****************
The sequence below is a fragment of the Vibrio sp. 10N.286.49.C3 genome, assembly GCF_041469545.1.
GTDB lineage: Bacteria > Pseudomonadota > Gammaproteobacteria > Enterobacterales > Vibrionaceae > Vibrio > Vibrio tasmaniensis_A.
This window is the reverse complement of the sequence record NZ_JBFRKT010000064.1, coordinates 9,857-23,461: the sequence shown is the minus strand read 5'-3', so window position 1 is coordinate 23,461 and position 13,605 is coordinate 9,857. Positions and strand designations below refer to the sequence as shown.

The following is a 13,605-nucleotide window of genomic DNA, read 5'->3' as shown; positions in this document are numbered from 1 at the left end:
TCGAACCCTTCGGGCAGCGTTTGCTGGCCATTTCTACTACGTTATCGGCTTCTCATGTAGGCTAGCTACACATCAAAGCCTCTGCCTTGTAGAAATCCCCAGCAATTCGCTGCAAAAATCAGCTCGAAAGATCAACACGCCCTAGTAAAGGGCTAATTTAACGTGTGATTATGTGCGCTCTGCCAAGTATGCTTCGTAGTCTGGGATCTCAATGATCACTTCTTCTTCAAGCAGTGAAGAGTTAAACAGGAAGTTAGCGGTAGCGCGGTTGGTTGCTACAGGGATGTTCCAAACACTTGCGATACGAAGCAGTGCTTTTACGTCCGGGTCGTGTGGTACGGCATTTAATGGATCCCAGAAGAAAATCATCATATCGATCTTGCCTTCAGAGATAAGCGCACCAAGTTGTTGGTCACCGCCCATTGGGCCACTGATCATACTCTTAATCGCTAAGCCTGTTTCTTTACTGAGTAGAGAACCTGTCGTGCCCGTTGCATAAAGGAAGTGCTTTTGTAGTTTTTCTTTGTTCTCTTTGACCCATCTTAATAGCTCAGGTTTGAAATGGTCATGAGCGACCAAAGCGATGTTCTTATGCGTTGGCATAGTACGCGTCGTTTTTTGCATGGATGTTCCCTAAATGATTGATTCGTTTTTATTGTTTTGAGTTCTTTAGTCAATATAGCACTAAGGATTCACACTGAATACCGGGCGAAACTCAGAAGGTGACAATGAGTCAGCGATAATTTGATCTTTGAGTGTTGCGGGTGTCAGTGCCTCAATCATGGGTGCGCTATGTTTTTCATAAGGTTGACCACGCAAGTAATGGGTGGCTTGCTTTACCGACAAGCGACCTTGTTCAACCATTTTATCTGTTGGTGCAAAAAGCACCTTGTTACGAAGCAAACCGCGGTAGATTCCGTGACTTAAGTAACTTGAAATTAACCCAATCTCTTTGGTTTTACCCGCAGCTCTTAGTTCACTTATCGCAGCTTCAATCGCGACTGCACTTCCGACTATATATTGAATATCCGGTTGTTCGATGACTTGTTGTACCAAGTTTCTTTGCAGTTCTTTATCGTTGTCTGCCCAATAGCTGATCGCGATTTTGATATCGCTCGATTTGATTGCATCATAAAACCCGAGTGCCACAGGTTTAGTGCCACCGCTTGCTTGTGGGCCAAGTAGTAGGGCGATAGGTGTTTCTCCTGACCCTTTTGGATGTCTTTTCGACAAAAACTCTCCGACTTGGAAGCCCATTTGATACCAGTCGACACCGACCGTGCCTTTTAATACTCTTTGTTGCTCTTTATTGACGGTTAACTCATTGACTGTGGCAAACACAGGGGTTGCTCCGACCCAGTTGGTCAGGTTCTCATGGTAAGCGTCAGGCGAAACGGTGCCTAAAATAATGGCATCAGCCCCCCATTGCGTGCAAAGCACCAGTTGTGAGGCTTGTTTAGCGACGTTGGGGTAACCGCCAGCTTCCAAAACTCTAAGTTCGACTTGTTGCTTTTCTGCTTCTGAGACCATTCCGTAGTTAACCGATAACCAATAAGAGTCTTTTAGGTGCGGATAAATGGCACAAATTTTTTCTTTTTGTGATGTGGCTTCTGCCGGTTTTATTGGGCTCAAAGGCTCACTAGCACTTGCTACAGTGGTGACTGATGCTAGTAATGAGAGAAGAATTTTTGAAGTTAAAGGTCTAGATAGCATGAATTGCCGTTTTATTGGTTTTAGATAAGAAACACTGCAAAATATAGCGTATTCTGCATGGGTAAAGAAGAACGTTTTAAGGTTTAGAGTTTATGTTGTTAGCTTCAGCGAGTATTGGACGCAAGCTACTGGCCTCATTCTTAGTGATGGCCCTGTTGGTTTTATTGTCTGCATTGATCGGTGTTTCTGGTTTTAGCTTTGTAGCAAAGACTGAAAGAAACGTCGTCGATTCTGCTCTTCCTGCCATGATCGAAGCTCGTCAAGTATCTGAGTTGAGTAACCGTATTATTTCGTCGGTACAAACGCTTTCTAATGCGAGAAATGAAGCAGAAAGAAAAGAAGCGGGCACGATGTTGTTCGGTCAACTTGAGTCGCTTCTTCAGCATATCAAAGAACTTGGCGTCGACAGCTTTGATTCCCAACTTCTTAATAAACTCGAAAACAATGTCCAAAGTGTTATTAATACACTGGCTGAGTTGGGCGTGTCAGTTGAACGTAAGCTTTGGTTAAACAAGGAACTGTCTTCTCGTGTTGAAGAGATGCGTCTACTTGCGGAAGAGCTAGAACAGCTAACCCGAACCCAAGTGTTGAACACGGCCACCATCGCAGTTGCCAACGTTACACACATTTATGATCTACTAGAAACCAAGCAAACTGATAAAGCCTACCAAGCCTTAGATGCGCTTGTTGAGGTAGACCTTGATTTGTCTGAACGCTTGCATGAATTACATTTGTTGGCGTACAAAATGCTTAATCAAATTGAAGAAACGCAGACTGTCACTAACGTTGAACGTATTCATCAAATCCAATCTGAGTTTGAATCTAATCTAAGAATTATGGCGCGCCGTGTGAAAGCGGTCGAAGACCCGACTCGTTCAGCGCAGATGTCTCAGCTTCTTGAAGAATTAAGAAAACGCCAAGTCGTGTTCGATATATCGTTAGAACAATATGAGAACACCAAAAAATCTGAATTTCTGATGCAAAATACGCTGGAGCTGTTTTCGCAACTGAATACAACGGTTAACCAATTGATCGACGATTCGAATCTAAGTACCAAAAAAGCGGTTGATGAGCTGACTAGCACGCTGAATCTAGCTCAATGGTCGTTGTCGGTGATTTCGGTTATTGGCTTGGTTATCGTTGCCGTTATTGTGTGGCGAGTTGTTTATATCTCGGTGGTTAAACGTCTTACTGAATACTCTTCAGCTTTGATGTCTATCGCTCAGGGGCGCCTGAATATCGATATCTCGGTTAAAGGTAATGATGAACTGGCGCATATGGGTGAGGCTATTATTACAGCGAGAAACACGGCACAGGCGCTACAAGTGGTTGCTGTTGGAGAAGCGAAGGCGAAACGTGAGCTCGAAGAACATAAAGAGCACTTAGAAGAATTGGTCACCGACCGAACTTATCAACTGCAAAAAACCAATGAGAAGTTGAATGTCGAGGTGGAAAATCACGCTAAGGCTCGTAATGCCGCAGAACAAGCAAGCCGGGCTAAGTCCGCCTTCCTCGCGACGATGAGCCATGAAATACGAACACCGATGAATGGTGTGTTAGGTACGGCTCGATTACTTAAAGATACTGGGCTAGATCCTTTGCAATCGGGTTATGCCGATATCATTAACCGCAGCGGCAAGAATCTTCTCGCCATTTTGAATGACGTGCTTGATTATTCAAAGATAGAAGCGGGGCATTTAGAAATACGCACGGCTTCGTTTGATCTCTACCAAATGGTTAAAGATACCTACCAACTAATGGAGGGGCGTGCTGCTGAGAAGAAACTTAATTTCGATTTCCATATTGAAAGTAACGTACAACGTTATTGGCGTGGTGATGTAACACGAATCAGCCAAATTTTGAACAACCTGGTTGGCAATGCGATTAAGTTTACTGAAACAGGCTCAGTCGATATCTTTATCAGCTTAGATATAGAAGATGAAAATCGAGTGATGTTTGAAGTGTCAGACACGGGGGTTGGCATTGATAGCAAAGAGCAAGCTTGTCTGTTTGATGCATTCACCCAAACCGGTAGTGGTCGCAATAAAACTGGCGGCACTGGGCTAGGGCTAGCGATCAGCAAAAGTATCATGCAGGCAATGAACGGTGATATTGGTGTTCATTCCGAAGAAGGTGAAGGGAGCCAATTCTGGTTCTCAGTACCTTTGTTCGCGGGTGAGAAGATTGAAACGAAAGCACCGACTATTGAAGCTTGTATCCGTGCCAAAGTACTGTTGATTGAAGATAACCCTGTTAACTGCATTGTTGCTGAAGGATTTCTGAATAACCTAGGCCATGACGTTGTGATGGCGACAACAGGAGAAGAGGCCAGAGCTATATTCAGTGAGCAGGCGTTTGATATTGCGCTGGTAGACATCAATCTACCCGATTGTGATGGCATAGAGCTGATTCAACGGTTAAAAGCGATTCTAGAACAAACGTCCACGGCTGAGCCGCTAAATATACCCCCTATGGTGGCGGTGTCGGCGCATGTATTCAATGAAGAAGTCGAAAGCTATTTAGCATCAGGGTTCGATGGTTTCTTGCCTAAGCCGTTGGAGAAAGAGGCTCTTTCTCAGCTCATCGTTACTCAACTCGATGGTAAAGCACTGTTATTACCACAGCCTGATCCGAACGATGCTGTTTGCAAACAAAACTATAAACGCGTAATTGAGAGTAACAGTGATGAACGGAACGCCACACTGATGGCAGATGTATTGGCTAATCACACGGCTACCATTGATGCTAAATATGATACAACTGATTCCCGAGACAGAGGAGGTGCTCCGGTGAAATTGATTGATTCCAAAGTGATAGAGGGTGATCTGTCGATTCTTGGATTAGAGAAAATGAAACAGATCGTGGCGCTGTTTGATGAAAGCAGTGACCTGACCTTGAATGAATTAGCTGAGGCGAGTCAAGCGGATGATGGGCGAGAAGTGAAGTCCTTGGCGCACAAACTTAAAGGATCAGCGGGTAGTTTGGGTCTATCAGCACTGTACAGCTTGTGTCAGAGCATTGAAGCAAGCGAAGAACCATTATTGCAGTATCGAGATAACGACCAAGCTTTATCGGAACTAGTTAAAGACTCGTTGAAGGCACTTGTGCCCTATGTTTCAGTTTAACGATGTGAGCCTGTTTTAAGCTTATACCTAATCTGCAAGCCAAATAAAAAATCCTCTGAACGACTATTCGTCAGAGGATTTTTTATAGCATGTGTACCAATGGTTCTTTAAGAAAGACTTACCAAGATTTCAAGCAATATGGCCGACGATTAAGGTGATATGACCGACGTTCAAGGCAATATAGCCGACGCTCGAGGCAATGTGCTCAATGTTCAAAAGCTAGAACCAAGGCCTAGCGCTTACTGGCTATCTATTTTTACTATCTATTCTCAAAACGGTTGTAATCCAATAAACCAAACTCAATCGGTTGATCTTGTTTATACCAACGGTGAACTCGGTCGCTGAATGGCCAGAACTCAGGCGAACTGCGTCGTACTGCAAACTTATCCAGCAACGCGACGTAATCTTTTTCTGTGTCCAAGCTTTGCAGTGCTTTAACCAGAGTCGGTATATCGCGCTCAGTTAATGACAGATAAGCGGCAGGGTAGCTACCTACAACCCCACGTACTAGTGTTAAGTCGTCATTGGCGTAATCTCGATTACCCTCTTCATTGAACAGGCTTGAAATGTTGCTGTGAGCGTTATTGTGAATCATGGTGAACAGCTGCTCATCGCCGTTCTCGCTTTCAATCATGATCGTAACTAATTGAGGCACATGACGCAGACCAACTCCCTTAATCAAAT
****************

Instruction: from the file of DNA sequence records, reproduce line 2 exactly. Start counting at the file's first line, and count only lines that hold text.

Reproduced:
GTDB lineage: Bacteria > Pseudomonadota > Gammaproteobacteria > Enterobacterales > Vibrionaceae > Vibrio > Vibrio tasmaniensis_A.